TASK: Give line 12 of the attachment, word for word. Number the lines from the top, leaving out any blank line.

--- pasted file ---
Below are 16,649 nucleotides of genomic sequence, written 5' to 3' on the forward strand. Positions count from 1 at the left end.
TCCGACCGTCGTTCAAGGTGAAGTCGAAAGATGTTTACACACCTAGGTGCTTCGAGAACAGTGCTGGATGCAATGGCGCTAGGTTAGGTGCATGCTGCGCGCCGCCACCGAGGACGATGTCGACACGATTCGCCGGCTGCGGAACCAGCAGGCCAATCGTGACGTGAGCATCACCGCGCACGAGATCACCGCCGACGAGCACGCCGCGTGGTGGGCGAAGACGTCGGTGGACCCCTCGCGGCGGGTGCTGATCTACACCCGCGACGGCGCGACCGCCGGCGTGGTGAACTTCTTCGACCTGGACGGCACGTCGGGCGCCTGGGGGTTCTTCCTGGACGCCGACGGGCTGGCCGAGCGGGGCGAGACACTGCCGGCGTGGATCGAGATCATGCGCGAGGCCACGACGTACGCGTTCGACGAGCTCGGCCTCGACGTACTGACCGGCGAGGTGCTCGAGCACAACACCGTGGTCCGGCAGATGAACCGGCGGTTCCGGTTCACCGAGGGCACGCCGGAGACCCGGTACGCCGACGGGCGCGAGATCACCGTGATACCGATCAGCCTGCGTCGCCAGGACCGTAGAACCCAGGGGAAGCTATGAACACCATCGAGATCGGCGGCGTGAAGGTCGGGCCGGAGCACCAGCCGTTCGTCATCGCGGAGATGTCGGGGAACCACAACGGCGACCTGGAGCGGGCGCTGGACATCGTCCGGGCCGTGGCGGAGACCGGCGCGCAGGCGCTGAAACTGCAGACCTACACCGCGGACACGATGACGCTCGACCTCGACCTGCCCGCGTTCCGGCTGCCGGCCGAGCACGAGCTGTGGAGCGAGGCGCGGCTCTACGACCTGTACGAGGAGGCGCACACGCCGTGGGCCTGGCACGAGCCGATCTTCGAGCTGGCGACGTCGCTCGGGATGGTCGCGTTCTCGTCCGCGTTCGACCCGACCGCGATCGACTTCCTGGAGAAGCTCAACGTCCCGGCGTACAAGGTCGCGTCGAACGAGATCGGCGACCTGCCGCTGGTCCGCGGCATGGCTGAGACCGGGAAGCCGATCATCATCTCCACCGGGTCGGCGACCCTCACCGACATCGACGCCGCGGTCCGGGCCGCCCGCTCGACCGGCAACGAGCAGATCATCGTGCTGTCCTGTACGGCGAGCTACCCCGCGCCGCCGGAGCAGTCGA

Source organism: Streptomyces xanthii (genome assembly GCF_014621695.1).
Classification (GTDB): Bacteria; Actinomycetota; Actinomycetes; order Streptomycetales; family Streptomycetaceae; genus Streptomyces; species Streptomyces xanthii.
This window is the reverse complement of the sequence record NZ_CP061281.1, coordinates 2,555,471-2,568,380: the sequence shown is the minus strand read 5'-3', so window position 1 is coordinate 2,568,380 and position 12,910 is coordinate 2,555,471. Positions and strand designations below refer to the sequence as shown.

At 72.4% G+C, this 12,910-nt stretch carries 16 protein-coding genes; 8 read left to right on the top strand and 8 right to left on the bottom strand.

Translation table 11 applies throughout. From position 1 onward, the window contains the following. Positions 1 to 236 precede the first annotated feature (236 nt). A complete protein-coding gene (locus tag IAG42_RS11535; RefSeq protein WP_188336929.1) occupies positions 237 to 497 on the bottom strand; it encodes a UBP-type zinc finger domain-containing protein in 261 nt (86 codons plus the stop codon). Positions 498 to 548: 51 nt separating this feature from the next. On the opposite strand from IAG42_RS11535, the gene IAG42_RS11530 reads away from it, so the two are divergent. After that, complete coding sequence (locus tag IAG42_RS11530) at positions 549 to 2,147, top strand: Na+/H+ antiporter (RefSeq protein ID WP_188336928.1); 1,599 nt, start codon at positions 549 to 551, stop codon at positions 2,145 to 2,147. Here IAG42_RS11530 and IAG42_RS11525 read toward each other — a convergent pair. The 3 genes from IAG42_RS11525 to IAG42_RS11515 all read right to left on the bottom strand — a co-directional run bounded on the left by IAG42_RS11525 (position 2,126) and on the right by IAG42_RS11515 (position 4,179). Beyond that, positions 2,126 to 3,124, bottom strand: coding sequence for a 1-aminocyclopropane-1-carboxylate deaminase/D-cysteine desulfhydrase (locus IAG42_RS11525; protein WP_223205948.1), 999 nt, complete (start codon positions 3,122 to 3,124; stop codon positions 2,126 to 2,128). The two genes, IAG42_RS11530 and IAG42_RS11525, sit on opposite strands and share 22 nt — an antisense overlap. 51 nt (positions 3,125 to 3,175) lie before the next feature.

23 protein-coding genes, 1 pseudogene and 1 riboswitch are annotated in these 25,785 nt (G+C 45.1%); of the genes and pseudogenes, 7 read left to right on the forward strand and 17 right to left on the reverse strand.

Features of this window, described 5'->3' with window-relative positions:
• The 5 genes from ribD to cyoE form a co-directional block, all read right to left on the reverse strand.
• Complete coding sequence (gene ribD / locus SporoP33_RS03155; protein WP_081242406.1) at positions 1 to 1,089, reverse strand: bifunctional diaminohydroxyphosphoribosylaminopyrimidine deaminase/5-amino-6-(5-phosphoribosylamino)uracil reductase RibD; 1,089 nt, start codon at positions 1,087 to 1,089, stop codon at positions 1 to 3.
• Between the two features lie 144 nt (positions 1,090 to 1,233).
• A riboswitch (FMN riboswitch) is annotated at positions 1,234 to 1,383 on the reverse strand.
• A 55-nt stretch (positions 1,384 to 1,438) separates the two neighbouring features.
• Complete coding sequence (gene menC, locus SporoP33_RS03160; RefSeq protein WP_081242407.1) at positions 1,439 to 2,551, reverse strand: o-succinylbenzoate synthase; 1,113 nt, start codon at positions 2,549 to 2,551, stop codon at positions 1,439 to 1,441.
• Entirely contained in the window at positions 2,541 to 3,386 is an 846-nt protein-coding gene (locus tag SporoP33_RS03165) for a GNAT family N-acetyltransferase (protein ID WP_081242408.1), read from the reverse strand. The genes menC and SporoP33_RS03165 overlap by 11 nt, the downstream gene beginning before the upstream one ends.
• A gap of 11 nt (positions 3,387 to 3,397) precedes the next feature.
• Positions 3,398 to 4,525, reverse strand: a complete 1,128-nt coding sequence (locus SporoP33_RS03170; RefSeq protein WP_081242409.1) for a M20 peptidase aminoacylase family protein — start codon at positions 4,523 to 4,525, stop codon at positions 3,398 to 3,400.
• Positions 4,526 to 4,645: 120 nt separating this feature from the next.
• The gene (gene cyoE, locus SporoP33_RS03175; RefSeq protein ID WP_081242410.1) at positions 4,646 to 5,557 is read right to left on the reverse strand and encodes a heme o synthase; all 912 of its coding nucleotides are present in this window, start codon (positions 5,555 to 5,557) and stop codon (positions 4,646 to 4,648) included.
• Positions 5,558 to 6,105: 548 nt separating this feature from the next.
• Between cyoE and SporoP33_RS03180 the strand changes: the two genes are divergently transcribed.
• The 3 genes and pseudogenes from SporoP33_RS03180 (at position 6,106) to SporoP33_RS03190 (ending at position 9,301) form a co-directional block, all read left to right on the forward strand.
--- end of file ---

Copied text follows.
• Between the two features lie 144 nt (positions 1,090 to 1,233).